I’ll be the first person to admit that anti-virus software isn’t perfect. The most common criticism is that it only protects you against threats that have already been detected and cataloged. That’s perfectly true, and if you are running a bank or even a commercial Web site, anti-virus software alone is not good enough. However, just because anti-virus software is imperfect is no reason not to use it. A deadbolt on the door to your house isn’t perfect, either: an intruder could always break a window instead. It remains a basic tool that is a sensible part of any risk management strategy.

Once a computer attack is written, it tends to remain active and to replicate itself over the Internet. Protecting your computer against yesterday’s attacks makes perfect sense when yesterday’s attacks are still attacking you today.

You Really Do Need Anti-Virus Software

Don’t make the mistake of thinking you are too insignificant to be a target. Computer attacks are automated; they scan the Internet for any computer that might be vulnerable. They’ll go after you regardless of whether you have valuable information. Indeed, very often your computer is not the ultimate target of the attack: the attacker only wants to take over your machine to use it to assail some higher-value target. That way, when the FBI traces that cracking attempt on Bank of America, they find it came from your computer, not the actual criminal’s.

You might think that you’re immune to “viruses” if you use a Mac. While it’s true that the majority of computer attacks are written to go after Windows, there are plenty of attacks against Mac OS as well. As recently as a couple of years ago, Apple was running TV ads claiming that Macs were less likely to fall victim to “viruses” than PCs. That was questionable to the point of being disingenuous then, and it is even less true now.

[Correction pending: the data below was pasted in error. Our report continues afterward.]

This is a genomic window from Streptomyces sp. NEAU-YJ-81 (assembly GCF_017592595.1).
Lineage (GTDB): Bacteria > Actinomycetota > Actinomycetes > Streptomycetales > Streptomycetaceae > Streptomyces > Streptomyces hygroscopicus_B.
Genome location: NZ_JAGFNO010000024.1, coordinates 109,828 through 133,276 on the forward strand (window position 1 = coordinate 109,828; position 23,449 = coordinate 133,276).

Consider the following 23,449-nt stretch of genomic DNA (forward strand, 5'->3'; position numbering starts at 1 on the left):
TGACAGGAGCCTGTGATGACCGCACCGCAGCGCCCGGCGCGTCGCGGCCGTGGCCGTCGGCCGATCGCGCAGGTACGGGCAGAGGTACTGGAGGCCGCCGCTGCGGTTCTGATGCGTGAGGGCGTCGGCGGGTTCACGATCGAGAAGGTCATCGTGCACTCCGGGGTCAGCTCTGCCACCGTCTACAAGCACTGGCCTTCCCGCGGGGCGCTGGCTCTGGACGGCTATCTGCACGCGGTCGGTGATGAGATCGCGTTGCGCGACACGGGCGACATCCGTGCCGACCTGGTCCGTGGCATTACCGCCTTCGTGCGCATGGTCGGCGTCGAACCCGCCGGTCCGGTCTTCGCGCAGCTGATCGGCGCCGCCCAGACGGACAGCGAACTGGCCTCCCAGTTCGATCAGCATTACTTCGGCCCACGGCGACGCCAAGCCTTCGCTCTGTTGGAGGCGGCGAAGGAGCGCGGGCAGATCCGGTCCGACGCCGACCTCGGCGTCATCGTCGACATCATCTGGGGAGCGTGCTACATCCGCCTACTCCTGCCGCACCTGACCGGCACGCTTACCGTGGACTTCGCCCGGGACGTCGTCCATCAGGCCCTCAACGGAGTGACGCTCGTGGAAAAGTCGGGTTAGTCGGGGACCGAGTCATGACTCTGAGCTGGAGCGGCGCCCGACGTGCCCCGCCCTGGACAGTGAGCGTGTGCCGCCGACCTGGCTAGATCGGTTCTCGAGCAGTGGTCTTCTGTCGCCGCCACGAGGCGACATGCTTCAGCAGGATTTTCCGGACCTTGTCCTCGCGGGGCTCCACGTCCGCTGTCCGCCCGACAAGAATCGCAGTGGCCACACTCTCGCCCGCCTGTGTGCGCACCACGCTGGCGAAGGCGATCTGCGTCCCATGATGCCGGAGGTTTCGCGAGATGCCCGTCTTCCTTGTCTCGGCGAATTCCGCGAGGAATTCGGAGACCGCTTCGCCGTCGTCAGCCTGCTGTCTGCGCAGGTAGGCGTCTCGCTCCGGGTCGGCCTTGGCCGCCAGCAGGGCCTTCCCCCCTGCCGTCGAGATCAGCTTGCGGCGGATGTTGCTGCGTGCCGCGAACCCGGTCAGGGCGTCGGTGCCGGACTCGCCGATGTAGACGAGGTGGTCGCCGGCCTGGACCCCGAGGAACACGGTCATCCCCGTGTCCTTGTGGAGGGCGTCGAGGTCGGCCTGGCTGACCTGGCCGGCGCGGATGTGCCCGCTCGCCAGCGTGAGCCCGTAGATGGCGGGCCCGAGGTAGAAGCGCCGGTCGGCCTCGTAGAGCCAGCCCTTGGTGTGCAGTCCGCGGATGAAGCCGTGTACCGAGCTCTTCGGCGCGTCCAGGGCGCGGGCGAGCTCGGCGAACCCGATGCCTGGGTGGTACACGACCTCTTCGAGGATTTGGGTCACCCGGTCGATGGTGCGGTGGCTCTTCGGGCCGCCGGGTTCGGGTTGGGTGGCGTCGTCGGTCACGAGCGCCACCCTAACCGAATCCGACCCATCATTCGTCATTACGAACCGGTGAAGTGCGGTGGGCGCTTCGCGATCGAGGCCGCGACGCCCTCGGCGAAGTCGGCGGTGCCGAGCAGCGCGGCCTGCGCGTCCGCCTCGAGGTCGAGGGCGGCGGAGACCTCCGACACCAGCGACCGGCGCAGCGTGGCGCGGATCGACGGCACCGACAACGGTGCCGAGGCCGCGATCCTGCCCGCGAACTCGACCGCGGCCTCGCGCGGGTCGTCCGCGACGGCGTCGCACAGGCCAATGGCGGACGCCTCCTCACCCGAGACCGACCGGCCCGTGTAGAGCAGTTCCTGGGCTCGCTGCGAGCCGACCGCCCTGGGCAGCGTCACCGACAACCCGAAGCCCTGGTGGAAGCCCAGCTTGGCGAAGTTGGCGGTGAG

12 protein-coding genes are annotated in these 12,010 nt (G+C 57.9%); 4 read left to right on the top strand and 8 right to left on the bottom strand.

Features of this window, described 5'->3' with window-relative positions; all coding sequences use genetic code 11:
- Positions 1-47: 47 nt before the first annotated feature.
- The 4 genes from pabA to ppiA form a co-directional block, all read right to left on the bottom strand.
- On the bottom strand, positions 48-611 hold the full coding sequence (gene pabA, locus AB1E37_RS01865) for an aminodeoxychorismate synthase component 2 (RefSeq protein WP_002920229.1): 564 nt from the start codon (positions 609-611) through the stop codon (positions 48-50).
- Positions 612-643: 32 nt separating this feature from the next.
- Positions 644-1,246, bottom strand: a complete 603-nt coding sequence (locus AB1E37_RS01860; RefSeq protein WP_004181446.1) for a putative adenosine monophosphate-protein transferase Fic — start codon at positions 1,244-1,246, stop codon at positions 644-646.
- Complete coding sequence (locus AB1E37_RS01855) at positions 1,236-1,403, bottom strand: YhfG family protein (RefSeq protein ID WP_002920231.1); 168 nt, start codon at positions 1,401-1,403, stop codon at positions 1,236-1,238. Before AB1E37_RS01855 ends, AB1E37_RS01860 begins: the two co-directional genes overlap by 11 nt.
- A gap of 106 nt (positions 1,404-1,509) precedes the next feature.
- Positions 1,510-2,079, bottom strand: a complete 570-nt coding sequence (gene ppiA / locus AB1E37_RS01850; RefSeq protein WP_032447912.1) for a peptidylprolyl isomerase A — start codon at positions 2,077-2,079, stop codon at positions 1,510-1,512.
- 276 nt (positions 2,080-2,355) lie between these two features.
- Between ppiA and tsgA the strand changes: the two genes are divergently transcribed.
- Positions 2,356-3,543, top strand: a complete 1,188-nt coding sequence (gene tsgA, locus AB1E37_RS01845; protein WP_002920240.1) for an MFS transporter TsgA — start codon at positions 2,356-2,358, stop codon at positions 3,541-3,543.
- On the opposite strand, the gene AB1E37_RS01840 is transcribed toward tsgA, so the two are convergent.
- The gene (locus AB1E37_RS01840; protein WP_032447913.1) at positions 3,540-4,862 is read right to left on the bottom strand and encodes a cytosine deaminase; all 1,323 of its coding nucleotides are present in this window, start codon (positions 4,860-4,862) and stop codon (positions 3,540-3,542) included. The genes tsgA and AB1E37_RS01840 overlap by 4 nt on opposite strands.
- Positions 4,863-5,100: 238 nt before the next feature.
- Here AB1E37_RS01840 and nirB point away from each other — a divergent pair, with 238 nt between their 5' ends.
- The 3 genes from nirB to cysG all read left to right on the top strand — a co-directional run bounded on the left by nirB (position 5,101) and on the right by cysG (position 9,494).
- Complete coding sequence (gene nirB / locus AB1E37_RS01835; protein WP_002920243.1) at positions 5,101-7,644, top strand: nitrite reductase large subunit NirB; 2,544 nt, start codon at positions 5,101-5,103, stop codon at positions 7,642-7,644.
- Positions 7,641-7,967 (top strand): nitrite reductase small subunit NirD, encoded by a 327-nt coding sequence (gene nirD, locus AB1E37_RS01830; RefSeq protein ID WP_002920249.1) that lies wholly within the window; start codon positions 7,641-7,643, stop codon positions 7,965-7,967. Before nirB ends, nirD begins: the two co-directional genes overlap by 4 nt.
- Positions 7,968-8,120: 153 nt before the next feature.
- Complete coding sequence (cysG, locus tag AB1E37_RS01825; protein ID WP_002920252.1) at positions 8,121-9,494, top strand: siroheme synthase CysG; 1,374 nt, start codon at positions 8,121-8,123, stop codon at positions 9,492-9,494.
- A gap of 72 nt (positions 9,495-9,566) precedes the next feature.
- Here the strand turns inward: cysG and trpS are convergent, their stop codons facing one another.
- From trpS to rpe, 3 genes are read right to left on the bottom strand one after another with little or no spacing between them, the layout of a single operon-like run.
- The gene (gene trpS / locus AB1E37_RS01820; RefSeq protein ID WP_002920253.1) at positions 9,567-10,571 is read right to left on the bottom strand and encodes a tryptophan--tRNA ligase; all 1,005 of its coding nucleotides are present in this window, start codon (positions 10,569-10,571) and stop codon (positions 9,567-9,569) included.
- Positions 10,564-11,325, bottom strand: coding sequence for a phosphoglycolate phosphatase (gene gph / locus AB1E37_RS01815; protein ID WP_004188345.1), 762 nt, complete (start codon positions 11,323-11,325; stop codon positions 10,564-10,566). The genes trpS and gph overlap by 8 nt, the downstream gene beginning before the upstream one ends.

Linux users, I’m also looking at you. Most Linux users aren’t even aware that anti-virus software for their platform exists. Ponder this: with Linux becoming so prevalent as an operating system for Web servers and corporate infrastructure, does it still seem unlikely that criminals will unleash automated, self-replicating attacks against it?

Obtaining Anti-Virus Software

There are many anti-virus products on the market. In my opinion, it matters a lot more that you install something than that you pick one particular product over another.

I definitely don’t get paid to make endorsements. I have been using Norton Internet Security for the past two years and have been fairly happy with it. Before that I tried McAfee and I hated it: at the time at least, McAfee’s update mechanism required users to turn off important security features in Internet Explorer. (Specifically, it required setting IE security policy to “medium,” which enables ActiveX, a huge and unacceptable security hole).

If you are really cheap, there are several ways you can get some level of protection for free:

  1. Your Internet Service Provider may offer anti-virus software to all its users. This is in their best interest because unprotected machines can be taken over by bad guys and used to launch attacks, which messed up their network. Check your ISP’s Help page or call their tech support line.
  2. Here’s a list of several anti-virus programs you can download and use for free